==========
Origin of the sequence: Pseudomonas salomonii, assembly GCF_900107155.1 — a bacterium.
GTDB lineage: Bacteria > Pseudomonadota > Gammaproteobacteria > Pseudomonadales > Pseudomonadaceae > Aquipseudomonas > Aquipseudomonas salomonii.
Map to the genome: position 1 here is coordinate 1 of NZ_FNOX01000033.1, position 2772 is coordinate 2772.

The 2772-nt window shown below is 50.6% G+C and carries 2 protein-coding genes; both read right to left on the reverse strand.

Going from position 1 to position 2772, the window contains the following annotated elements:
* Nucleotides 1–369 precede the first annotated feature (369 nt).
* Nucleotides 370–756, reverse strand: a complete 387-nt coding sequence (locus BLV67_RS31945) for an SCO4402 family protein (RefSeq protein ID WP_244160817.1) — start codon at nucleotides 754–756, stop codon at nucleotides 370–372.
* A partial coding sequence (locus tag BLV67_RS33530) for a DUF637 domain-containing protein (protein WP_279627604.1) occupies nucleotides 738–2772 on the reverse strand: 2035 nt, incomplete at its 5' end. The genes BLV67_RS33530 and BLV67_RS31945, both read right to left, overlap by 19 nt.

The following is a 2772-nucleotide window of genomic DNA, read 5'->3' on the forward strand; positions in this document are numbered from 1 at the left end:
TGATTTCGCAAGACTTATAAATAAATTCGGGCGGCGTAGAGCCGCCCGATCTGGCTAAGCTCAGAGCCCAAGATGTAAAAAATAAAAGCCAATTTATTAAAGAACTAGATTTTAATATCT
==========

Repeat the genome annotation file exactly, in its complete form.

Origin of the sequence: Pseudomonas salomonii, assembly GCF_900107155.1 — a bacterium.
GTDB lineage: Bacteria > Pseudomonadota > Gammaproteobacteria > Pseudomonadales > Pseudomonadaceae > Aquipseudomonas > Aquipseudomonas salomonii.
Map to the genome: position 1 here is coordinate 1 of NZ_FNOX01000033.1, position 2772 is coordinate 2772.

The 2772-nt window shown below is 50.6% G+C and carries 2 protein-coding genes; both read right to left on the reverse strand.

Going from position 1 to position 2772, the window contains the following annotated elements:
* Nucleotides 1–369 precede the first annotated feature (369 nt).
* Nucleotides 370–756, reverse strand: a complete 387-nt coding sequence (locus BLV67_RS31945) for an SCO4402 family protein (RefSeq protein ID WP_244160817.1) — start codon at nucleotides 754–756, stop codon at nucleotides 370–372.
* A partial coding sequence (locus tag BLV67_RS33530) for a DUF637 domain-containing protein (protein WP_279627604.1) occupies nucleotides 738–2772 on the reverse strand: 2035 nt, incomplete at its 5' end. The genes BLV67_RS33530 and BLV67_RS31945, both read right to left, overlap by 19 nt.

The following is a 2772-nucleotide window of genomic DNA, read 5'->3' on the forward strand; positions in this document are numbered from 1 at the left end:
TGATTTCGCAAGACTTATAAATAAATTCGGGCGGCGTAGAGCCGCCCGATCTGGCTAAGCTCAGAGCCCAAGATGTAAAAAATAAAAGCCAATTTATTAAAGAACTAGATTTTAATATCT